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Prunier VS Cognac - Item Code: 04520
Discover Prunier VS Cognac:
Prunier VS Cognac is a premium French brandy made from the finest Ugni Blanc grapes grown in the Cognac region of France. This Cognac is aged for at least two years in oak barrels, giving it a smooth, mellow flavor. The nose of Prunier VS Cognac is full of floral and fruity aromas, with hints of honey, vanilla, and oak. On the palate, it is smooth and creamy, with a hint of spice and a long, lingering finish. Prunier VS Cognac is perfect for sipping neat or as an ingredient in classic cocktails. Its complex flavor profile makes it a great choice for any occasion. Tasting notes: Floral and fruity aromas, honey, vanilla, oak, smooth and creamy, hint of spice, long finish.
Producer Notes: Prunier SAS
Prunier SAS is a drinks producer that is based in Cognac, France. The company was founded in 1701 and has been producing high-quality spirits for over three centuries. Prunier SAS is known for its exceptional cognacs, which are made using traditional methods and aged in oak barrels for many years.
In addition to cognac, Prunier SAS also produces other spirits such as Armagnac, Calvados, and liqueurs. Their Armagnac is made from grapes grown in the Gascony region of France and is aged in oak barrels for a minimum of 10 years. Their Calvados is made from apples grown in Normandy and is aged in oak barrels for a minimum of 6 years. Prunier SAS also produces a range of liqueurs, including cherry, raspberry, and apricot.
One of the most famous drinks produced by Prunier SAS is their XO Cognac. This cognac is made from a blend of eaux-de-vie that have been aged for a minimum of 20 years. It has a rich, complex flavor with notes of vanilla, oak, and dried fruit. Another famous drink produced by Prunier SAS is their Vintage Cognac. This cognac is made from a single vintage and is aged for a minimum of 10 years. It has a unique flavor profile that reflects the characteristics of the vintage year.
Prunier SAS is committed to producing high-quality spirits using traditional methods. They use only the finest ingredients and age their spirits in oak barrels to give them a unique flavor and aroma. Their dedication to quality has earned them a reputation as one of the best drinks producers in France.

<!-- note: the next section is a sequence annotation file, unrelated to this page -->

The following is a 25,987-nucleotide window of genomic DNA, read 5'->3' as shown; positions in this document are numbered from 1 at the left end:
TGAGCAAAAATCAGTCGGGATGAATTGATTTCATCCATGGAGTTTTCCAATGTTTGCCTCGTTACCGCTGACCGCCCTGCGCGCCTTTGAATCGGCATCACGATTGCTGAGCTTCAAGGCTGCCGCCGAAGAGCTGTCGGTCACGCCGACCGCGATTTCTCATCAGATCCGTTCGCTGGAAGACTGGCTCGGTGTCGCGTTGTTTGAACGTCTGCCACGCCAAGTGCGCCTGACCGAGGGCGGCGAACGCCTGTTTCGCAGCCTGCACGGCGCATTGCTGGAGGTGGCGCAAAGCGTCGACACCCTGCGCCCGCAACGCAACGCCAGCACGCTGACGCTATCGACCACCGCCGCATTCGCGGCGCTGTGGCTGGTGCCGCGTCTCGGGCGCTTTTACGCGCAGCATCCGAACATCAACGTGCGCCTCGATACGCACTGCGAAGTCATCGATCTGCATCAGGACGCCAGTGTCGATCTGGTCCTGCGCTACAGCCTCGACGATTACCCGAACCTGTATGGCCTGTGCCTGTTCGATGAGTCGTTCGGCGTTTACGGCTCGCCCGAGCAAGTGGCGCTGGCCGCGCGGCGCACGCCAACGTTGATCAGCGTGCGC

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Cognac is a kind of brandy named after the town of Cognac in the French province of Charente-Maritime. Wine from the neighboring wine-growing area, Charente and Maritime, is used to make this liqueur.
Cognac production is governed by the French appellation d'origine contrôlée (AOC) designation, with certain production techniques and naming criteria that must be followed in order to maintain AOC status. Ugni blanc, often known as Saint-Émilion in the region, is the most commonly planted of the grapes on the list. Two distillations in copper pot stills are required, as is an aging period of at least two years in French oak barrels from the Limousin or Tronçais regions of France. While cognac develops in the same manner as whiskies and wines do in barrels, the majority of cognacs spend much more time "on the wood" than the statutory minimum amount of time.
Cognac has often humorously been described as "nearly undrinkable" because of the dryness, acidity, and thinness of the white wine used in the production of cognac. Despite this, the wine is ideal for distillation and maturing. A limited number of grape varietals are permitted to be used in its production. For a wine to be deemed a genuine cru, it must contain at least 90 percent Ugni blanc as its primary grape. It is necessary to ferment for 2–3 weeks after the grapes have been crushed, during which time the region's natural, wild yeasts transform the sugar into alcohol; neither sugar nor sulfur may be added. The resultant wine has about 7 to 8 percent alcohol at this stage.
Once the distilling process is complete, it is aged in Limousin oak barrels for a minimum of two years before it may be sold to the general population. It is usually placed in barrels at an alcohol by volume level of about 70%. As the cognac interacts with the wood barrel and the surrounding air, it evaporates at a rate of about 3 percent per year, losing both alcohol and water over a period of time. This occurrence is referred to as "la portion des anges," which translates as "the angels' share" in the local language. When a cognac is aged for more than 10 years in an oak barrel, the alcohol level falls to 40 percent by volume. Once moved to huge glass bottles called bonbonnes, the cognac is kept for future blending purposes. Because oak barrels lose their ability to provide flavor after four or five decades, so aging them for extended periods of time may not be helpful.